Summary of the objectives

This project aims to quantify the uncertainties of the pollutant concentrations that are computed by an operational urban air quality model. The uncertainties refer to the range of values that the errors (i.e., the discrepancies between the model outputs and the true values) can take. These errors are usually modeled as a random vector, whose probability density function is the complete description of the uncertainties. Our strategy to approximate this probability density function is the generation of an ensemble of simulations that properly samples the errors.

The application is air quality simulation across Clermont-Ferrand, using a dynamic traffic model to compute traffic emissions and using an atmospheric chemistry-transport model that explicitly represents the streets of the city. Based on the emission data, meteorological conditions and background pollutant concentrations, the air quality model computes every hour the concentration fields (across the whole city) of several air pollutants, especially dioxide nitrogen and particulate matter. As a result of the complexity of atmospheric phenomena and the limited observations, the simulations can show high uncertainties which need to be estimated. Our objective is to propose a tractable approach to provide uncertainty estimations along with any urban simulation. The approach should apply to short-term forecasts as well as long-term simulations (e.g., for impact studies).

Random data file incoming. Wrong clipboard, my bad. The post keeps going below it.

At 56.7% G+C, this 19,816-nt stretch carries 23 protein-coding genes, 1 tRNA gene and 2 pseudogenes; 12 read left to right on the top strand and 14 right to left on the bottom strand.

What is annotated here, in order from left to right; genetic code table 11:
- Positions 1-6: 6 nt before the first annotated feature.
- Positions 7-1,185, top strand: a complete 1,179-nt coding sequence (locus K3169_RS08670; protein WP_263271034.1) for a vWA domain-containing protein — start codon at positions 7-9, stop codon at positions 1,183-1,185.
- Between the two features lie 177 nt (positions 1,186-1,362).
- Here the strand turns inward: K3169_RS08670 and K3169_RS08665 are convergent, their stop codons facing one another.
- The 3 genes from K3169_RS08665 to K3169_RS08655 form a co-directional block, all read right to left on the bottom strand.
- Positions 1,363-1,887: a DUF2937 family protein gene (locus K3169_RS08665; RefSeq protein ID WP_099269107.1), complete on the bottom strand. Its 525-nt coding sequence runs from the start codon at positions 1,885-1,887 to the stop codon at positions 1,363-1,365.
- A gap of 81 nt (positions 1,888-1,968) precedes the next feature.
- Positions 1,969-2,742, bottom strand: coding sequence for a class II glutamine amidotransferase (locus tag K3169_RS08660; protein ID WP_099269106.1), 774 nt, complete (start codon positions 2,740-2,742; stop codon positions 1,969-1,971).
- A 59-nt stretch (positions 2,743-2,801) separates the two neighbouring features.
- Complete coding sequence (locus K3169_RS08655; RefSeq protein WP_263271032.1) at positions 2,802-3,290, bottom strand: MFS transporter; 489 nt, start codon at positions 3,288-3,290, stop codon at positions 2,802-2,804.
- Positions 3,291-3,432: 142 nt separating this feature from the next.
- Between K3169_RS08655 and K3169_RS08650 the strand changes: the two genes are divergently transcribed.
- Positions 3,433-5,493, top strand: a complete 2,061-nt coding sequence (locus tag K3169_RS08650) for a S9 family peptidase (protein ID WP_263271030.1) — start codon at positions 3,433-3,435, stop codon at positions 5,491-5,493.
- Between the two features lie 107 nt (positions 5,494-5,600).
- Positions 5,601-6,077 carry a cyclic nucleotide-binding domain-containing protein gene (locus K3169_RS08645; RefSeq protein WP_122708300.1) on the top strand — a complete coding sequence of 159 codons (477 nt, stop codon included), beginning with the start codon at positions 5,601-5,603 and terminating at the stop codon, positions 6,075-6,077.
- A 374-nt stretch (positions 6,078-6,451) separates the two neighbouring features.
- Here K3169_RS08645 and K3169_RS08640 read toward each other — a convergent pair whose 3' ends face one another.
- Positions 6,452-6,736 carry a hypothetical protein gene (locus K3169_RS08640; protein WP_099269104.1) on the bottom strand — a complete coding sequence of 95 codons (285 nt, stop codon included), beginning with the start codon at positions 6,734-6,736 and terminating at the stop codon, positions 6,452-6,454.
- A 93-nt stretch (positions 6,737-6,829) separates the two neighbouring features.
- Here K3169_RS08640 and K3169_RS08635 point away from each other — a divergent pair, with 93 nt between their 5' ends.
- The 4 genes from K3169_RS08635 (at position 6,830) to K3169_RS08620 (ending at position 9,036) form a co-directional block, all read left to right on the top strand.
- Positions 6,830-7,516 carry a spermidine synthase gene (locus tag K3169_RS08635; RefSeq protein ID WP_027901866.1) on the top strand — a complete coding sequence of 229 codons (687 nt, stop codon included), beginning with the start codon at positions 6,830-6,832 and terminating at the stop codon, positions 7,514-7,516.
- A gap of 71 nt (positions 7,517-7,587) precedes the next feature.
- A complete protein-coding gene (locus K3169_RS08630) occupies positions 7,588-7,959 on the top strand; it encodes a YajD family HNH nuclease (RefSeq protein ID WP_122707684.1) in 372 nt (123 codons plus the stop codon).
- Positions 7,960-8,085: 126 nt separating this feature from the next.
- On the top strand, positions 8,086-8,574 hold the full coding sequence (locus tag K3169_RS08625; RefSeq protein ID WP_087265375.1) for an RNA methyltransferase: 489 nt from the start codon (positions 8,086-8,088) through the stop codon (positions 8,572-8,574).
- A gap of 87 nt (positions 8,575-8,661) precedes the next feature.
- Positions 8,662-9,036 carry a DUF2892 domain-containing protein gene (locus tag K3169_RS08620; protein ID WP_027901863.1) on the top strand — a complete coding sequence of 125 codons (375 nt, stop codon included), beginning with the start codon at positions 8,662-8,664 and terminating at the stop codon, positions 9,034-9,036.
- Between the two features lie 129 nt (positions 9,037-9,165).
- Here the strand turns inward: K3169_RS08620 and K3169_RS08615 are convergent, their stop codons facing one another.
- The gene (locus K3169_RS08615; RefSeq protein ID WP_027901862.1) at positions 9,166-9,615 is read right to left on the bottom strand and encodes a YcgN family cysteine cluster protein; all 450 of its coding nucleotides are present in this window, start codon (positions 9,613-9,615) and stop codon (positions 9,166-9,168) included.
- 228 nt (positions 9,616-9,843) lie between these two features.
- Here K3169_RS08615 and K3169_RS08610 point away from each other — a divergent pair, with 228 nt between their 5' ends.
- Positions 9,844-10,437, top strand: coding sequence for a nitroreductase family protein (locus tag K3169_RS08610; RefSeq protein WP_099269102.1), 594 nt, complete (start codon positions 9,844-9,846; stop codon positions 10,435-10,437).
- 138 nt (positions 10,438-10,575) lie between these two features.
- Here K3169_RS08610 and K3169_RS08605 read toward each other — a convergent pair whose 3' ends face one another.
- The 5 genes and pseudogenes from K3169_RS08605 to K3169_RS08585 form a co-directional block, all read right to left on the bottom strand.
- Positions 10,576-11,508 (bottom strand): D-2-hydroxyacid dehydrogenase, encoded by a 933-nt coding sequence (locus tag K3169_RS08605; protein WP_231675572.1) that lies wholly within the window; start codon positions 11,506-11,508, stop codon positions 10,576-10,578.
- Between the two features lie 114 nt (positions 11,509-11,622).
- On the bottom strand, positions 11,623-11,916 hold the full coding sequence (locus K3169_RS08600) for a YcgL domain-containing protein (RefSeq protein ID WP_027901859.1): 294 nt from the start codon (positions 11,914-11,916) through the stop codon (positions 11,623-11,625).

One major uncertainty source lies in the traffic emissions. We will carefully estimate the uncertainties of traffic assignments in the streets and of associated pollutant emissions. Using multiple simulations of a state-of-the-art dynamic traffic model, an ensemble of traffic assignments will be generated. The ensemble will be calibrated with traffic observations so that it should be representative of the uncertainties of the traffic model. The associated ensemble of pollutant emissions will provide inputs to the air quality model. An ensemble of air quality simulations will be generated, using the different traffic emissions, using perturbed input data (Monte~Carlo approach) and possibly a multimodel approach. This ensemble will also be calibrated using observations of pollutant concentrations in the air. The air quality model is a high-dimensional model with high computational cost. In order to generate an ensemble of simulations, it is necessary to reduce the computational costs. Consequently a part of the project deals with the reduction of the air quality model.

This project is proposed in a context of increasing use of numerical air quality models at urban scale. The models are used for daily forecasts, for assessment of long-term exposure of populations to pollution, for the evaluation of the impact of new regulations, … We will propose methods that can be applied in an operational context to the core modeling chain, from traffic assignment to atmospheric dispersion. The scientific results of the project will be integrated in an operational modeling system that is currently used for many cities in France and abroad.


The project ESTIMAIR, which is funded by Agence Nationale de la Recherche (ANR). It started in September 2013, and it will last four years.

The scientific partners are:

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